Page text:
AG Olens Marriage Equality Brief: Don’t Think Twice, It’s All Right

Sometimes fate conspires with you. It certainly did with Attorney General Sam Olens, who released his brief for Georgia’s marriage equality case (Innis v. Adderhold) on one of the busiest days of Georgia’s political calendar. When a political figure acknowledges his position on the losing side of history (“Plaintiffs may well be right that our nation is headed for a new national equilibrium on same-sex marriage”), he’d probably prefer to sidestep the media spotlight.

The obligatory preface —I’m not a lawyer. You gathered that, I’m sure. But the marriage equality question, in the minds of most non-lawyers, isn’t about the interpretation of documents as much as the ordering of our society. With that in mind, the Attorney General filed a well-written and relatively simple document, which adds up to a nod of the head towards the past and a shrug.

Reading the document, it is remarkable how much ground he’s willing to concede. To his credit, the Attorney General accepts that “[t]he love that Plaintiffs articulate for their partners and children is clear, as are their contributions to our society.” At no point (to my untutored eye) did he argue that homosexual relationships were unnatural or inferior to heterosexual ones. Rather, all but one of the “state’s legitimate interest” in question centered on attempts to regulate reproduction through marriage, which would preclude homosexuals who could not reproduce. Of course, two objections jump out: 1) that’s merely an argument why marriage is a good idea for heterosexuals, not why it should be denied to homosexuals and 2) homosexuals parent children even if they do not reproduce. In fact, gay parenting has become something of a specialty here in the South.

The state’s other legitimate interest was “exercising prudence before departing from the heretofore universal definition of marriage.” The whole document is visible in that sentence, which doesn’t ask to stop the bullet train of marriage equality but suggests we lightly apply the brakes.

The next ten pages center on Baker v. Nelson, a 1972 case in which the Supreme Court dismissed a claim that prohibition of same-sex marriage violated the Constitution. I don’t have the academic credentials to challenge the application of that precedent (hash it out below!), but it’s worth noting that at the time the American Psychiatric Association considered homosexuality a sociopathic personality disorder. If the Attorney General has to go back that far to make his case, he already knows the outcome.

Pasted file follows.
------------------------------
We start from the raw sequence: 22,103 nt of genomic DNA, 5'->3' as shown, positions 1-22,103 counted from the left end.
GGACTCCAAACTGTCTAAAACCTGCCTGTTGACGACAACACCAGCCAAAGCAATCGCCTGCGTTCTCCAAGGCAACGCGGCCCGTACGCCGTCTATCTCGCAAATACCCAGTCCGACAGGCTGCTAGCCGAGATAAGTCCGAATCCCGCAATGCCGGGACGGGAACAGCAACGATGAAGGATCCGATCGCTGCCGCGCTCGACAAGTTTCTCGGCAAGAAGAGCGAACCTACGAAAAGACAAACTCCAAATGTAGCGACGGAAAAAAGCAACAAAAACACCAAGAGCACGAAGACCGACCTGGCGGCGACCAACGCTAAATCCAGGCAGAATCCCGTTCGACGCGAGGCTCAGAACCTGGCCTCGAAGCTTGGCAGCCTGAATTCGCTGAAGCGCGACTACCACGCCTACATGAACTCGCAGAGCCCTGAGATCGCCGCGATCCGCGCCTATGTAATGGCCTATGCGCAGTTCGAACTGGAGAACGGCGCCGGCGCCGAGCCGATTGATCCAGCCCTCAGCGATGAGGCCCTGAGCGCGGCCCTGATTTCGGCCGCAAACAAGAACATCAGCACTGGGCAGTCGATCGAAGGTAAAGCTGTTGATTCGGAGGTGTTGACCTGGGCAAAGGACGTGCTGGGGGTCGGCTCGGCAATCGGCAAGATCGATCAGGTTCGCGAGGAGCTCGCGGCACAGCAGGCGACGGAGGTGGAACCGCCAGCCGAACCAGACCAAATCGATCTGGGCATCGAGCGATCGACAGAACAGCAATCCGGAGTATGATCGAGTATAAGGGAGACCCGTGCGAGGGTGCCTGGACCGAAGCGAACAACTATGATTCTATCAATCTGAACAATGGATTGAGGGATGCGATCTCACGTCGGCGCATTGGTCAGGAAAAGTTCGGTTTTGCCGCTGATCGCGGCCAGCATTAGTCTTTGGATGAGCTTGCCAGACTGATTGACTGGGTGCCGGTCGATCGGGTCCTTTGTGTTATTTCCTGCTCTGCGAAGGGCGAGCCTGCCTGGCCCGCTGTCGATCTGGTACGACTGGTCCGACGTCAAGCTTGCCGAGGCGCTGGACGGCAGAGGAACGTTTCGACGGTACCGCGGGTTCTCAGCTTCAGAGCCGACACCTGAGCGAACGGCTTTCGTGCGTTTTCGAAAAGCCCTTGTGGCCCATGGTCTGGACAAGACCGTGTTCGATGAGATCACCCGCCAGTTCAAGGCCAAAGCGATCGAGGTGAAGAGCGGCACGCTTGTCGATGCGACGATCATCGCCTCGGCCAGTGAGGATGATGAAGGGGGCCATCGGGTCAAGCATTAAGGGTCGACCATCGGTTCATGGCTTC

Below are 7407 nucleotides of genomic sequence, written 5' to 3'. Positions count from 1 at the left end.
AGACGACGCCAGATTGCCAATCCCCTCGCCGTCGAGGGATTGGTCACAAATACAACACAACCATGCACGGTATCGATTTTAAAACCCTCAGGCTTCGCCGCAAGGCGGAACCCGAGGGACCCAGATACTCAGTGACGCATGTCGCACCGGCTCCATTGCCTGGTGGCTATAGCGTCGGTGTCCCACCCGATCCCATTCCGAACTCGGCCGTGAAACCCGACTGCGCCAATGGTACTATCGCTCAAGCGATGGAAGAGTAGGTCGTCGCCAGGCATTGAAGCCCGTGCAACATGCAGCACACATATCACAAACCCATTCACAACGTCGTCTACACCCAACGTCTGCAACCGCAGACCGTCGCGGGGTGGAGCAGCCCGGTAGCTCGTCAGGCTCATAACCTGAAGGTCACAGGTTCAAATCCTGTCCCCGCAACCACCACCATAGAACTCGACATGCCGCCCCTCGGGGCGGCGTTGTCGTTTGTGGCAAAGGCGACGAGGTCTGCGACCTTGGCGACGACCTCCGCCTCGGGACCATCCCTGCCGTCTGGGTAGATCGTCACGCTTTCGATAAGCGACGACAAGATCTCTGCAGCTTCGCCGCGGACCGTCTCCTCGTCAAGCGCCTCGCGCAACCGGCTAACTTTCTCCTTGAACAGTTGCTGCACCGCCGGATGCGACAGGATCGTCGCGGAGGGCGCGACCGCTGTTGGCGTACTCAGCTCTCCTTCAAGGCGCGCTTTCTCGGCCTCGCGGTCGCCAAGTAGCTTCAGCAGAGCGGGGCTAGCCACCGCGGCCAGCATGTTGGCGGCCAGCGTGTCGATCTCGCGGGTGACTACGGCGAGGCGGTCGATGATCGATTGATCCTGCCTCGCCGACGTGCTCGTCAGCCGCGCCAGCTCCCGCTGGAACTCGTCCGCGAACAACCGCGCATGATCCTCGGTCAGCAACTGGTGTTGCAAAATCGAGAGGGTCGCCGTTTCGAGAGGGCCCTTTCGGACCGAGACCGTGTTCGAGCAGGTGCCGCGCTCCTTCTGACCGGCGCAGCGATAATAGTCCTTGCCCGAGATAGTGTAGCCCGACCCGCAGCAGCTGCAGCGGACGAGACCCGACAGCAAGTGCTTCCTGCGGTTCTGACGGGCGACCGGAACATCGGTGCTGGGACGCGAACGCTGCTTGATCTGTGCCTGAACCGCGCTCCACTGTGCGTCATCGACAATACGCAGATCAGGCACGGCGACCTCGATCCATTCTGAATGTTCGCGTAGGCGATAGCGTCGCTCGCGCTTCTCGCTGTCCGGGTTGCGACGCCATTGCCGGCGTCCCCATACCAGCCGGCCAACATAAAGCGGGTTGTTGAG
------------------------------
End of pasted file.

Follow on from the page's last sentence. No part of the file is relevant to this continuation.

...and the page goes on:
We all do. The inexorable victories of the gay rights movement since United States v. Windsor last summer effectively end the debate on gay marriage. What we’re arguing about now is a time-table. The Attorney General seems to know this but feels an obligation to defend the state’s laws. To do otherwise would be “lawless.” At the very least, he can count on our state’s soft spot for a lost cause.


    • eliwatkins says:

      Bans on same sex marriage are already on the losing side of history in a few states, and it is looking more and more like this issue isn’t going to be settled nationwide within the next few years. Public opinion and the preponderance of legal opinions in the past few years have been in favor of marriage equality. So could you please elaborate, since I’m genuinely curious where you’re coming from on this.

      • Harry says:

        1. A only a minority of people in the US support homosexual marriage, including members of traditional Democratic constituency groups.
        2. In global context public opinion is trending even more strongly against homosexual marriage. It’s currently permitted in countries that contain less than 5% of the world population, and that percentage is and will be decreasing.
        3. According to the Holy Bible, homosexuality is against God’s law. Therefore, the practice of homosexuality has no future if you believe the Bible.

        • tribeca says:

          Well if we’re gonna go by God’s law, lets shut down all the ‘cue joints in the state… because we all know eating pork goes against God’s law… Leviticus 11:7 in case you forgot where to look.

          Hey, where’d all the slaves go? Slavery is a-ok under God’s law. We should bring that back right after we outlaw divorce and start enacting some harsh punishments for fornication and adultery.

            • Salmo says:

              I bet Sam Olens does (nyuk nyuk!)

              (I say that agreeing that using Leviticus to discredit Romans is disingenuous)

            • c_murrayiii says:

              I believe in the New Testament divorce is a no-no and slavery is still ok. So…which parts of the New Testament are still valid and which are to be discarded like the Old Testament. BTW, I thought the Bible as a whole, New and Old, were still valid if you were a “true believer.”